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Surveys point to declining business confidence

SALES and employment opportunities are expected to drop off significantly in coming months, according to the September Dun & Bradstreet National Business Expectations Survey released this week.

The Dun & Bradstreet results mirror those of earlier surveys by the National Australia Bank and Westpac, which also found a sharp decline in confidence.

The DBA survey looks ahead to the December quarter and indicates a sharp fall in expectations. The decline follows a drop in August following three consecutive months of upward trends.

Employment expectations have returned to negative territory for the first time since April, while sales expectations also have been hit hard, plunging during the period but remaining in positive territory.

Interestingly in the DBA survey, 67 per cent of executives cited the low Australian dollar as having a negative effect on their business during the past 12 months.

The Westpac-Melbourne Institute Survey of Consumer Sentiment released last week provides an early indication of trends in consumer spending following the terrorist attacks on the US. It shows a significant fall, to 99.4 in October from 109.2 in September. However, the index remains above recession levels of sub-80 points and is close to its long-run average of 99.

The NBA survey showed business confidence fell to its lowest level in more than a decade.

The survey result was the lowest since a minus 25.3 recorded in 1991 and was well below the minus 6.2 before the introduction of the GST and the minus four reached during the Asian crisis in June 1998.

DBA managing director Christine Christian said the slump in expect-ations was inevitable following the September 11 terrorist attacks and the Ansett crisis.

“Those executives surveyed after September 11 were hardly going to be buoyant in the wake of such tragedy and the subsequent failure of Australia’s second largest airline,” Ms Christian said.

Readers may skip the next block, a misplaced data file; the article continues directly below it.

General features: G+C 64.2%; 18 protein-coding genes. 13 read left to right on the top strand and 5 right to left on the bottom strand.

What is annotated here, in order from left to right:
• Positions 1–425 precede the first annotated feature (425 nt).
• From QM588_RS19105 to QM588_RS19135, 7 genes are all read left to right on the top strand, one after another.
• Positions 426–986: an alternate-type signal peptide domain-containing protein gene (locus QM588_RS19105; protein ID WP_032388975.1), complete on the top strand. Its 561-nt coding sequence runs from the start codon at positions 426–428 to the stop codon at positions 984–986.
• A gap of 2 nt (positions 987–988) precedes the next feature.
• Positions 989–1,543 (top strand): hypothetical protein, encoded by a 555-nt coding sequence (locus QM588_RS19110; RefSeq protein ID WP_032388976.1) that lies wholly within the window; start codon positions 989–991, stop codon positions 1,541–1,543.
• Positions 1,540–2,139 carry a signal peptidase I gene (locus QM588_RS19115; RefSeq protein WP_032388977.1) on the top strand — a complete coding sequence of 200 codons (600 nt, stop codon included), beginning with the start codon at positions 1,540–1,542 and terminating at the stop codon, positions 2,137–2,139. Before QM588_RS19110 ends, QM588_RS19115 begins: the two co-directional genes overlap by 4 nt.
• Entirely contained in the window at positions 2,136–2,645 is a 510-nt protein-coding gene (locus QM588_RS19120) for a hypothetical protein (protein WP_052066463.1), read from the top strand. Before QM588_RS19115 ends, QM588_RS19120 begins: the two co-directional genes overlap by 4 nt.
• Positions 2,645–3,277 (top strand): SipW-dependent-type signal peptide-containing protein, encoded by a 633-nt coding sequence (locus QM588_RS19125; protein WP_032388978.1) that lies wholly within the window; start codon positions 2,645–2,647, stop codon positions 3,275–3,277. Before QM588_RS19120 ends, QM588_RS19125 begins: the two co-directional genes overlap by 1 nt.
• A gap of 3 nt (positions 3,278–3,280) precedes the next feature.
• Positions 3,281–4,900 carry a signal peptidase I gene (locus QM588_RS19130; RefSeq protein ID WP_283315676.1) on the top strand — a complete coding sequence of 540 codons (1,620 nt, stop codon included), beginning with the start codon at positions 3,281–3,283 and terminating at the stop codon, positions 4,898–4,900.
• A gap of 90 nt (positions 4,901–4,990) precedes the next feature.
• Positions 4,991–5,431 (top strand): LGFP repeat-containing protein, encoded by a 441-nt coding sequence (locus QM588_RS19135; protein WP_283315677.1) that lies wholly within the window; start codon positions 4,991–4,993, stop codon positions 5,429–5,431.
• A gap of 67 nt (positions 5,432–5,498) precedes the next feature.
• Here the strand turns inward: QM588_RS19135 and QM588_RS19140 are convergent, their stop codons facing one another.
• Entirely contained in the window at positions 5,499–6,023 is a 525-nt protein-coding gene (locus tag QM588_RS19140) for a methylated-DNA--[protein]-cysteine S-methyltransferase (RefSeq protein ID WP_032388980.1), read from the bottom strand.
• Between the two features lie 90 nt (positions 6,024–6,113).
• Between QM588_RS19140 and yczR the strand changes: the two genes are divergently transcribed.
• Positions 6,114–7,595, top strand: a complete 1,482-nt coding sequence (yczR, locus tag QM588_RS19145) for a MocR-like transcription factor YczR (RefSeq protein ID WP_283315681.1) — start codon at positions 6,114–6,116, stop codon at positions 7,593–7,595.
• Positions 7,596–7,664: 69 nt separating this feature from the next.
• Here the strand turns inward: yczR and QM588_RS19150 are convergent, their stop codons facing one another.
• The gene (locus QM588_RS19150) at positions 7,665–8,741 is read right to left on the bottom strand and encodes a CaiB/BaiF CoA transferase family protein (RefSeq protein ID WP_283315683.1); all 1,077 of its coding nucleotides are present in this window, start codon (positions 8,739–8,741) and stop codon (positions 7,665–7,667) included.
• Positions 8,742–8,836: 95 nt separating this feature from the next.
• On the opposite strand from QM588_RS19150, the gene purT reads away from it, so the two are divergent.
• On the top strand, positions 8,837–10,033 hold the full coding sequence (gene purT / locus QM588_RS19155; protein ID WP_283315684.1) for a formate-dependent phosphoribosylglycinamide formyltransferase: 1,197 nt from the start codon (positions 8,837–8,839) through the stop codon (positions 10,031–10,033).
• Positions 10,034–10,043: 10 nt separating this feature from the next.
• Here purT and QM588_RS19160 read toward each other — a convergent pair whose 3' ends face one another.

“These factors, combined with the uncertainty of a federal election, are likely to see expectations remain low, or fall further, in October.”

She said the resurgence in housing activity in 2001 – sparked by interest rate cuts and the doubling of the first home buyers’ grant – had provided Australian business with a “welcome shot in the arm. The DBA survey found 32 per cent of executives said the housing and construction slump of 2000 had a “very negative” or “moderately negative” effect on their business.

An additional 34 per cent said that high fuel prices had had a minor negative effect, with 38 per cent stating it had no negative effect.

DBA economic consultant Duncan Ironmonger said the future of the Australian economy was largely dependent on how well the US economy fared and the global impact of the war on terrorism.

“There is now a strong probability of a decline in employment and a rise in the unemployment rate over this period,” Dr Ironmonger said.

“Our survey shows that retailers were the only sector with a double digit net index from an increase in sales. Against the trend in the other sectors, retailers show high and increasing profits expectations.”

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